Nature Conservancy of Canada: Canada’s Agriculture Day is a time to celebrate environmentally sustainable agriculture
On Canada’s Agriculture Day, I want to talk about environmentally sustainable agriculture. As a professional agrologist working for a conservation agency, my perspective on how the Nature Conservancy of Canada (NCC) operates often includes how we contribute to Canada’s food supply.
I grew up on a small grain farm just north of Saskatoon, Saskatchewan, and then went to school for a surprisingly long time to learn about soils, plants, microbes and how to manage them all. I got a job in British Columbia working for the Ministry of Forests, Lands and Natural Resource Operations. After eight years of adventures with ranchers, loggers and guide outfitters, I landed a job back in Saskatchewan for NCC.
Many of NCC’s Saskatchewan Region projects are within working landscapes. This means that we conserve biodiversity while providing opportunities for farmers and ranchers to make a living and produce high-quality food that is distributed around the world. These things can co-exist, but it takes planning and buy-in from the conservation community and the agriculture industry. While NCC focuses on the environment, we can’t ignore the economics of what we do, nor the communities in which we operate — just like the farmers who incorporate these into the decisions they make.
As unlikely as it seems to our neighbours, we are farmers, of sorts, too: we are farming biodiversity and we do it by balancing the needs of society, the economy and the environment in a working landscape.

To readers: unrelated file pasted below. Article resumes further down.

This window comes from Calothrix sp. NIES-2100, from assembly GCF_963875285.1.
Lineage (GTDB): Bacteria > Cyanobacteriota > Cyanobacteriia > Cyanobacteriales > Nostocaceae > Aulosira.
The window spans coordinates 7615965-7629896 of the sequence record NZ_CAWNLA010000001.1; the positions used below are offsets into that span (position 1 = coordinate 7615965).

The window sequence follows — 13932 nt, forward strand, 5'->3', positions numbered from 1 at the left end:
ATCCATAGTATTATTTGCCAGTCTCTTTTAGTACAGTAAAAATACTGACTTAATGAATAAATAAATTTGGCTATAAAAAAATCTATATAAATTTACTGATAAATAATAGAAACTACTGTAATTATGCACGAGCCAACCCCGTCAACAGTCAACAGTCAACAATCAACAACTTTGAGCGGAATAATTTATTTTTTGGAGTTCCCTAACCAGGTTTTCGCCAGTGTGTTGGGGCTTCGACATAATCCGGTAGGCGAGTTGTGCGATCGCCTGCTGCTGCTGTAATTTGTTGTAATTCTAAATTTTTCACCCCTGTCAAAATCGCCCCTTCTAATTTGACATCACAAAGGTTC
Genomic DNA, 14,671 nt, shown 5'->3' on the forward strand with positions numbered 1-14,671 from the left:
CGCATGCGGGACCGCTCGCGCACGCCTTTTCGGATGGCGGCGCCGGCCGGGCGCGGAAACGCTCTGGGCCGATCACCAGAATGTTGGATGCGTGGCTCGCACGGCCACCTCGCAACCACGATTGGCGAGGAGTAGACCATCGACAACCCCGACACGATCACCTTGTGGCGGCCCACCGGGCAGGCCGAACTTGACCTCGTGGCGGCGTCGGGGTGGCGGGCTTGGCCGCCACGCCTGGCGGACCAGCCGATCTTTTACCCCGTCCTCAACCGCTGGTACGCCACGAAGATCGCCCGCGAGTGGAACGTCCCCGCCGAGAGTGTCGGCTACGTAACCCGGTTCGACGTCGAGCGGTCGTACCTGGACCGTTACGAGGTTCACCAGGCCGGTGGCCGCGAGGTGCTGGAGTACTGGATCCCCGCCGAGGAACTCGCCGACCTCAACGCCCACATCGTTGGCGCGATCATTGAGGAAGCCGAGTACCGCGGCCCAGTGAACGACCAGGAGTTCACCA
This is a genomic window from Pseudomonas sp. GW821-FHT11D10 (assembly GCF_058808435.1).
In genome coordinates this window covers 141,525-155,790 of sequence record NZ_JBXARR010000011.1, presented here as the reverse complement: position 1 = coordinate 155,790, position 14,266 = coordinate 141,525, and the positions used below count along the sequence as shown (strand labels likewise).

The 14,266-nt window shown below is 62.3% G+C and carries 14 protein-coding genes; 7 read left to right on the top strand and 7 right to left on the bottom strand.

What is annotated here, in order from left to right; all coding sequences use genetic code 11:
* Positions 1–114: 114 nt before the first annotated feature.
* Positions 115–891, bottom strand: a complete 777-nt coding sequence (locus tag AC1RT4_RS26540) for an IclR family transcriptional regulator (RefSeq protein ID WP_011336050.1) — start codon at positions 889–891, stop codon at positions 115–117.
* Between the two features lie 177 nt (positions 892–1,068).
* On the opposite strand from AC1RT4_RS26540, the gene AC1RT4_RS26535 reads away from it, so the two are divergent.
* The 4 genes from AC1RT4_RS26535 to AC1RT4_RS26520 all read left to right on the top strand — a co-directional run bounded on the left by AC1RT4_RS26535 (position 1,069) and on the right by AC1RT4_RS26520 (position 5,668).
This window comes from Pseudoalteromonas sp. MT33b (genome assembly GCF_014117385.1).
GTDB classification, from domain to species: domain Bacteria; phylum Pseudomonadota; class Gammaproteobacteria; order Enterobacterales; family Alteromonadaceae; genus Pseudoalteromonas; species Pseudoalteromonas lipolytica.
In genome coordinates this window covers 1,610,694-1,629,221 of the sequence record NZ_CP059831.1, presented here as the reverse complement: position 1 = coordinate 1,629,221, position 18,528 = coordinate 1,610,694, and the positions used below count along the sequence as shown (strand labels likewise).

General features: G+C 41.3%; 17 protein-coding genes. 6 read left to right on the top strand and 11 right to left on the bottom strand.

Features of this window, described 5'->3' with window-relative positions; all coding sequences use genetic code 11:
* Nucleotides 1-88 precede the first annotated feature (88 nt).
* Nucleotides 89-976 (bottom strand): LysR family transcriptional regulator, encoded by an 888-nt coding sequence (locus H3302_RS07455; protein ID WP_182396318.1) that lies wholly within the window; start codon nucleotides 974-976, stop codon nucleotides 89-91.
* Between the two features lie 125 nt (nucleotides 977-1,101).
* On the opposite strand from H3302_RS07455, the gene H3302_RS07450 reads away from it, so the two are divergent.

There are many ways to farm biodiversity, and many farmers are working to do this. Wetlands retained on farmland provide habitat for waterfowl, help prevent flooding and can provide food for livestock. Carefully managed grazing provides sustainable and tasty protein, maintains grasslands birds like the American curlew and the Sprague’s pipit and contributes to Canada’s developing narrative of hard work and connection to the land.
The wild bees and bugs that require the native habitat we help conserve also help pollinate crops and gardens. When farmers retain those patches of prairies or avoid bulldozing or clearing the shrubs and trees in the “back forty,” they aren’t just keeping something that looks pretty; they are providing the ecosystem services we take for granted when we buy groceries.
Supporting farmers when they make the seemingly expensive decision to include habitat on their farms should be part of the cost of buying food. And these efforts need to be part of the conversation on Canada’s Agriculture Day. Every day, farmers and ranchers around the world make decisions that balance the needs of society, the environment and the economy. Those decisions keep us fed, but they come at a cost. Depending on who you talk to, the decisions are weighted more toward either society, the economy or the environment than the other, but everyone — biodiversity farmers and food farmers alike — includes all three. It is time the Canadian public recognized that.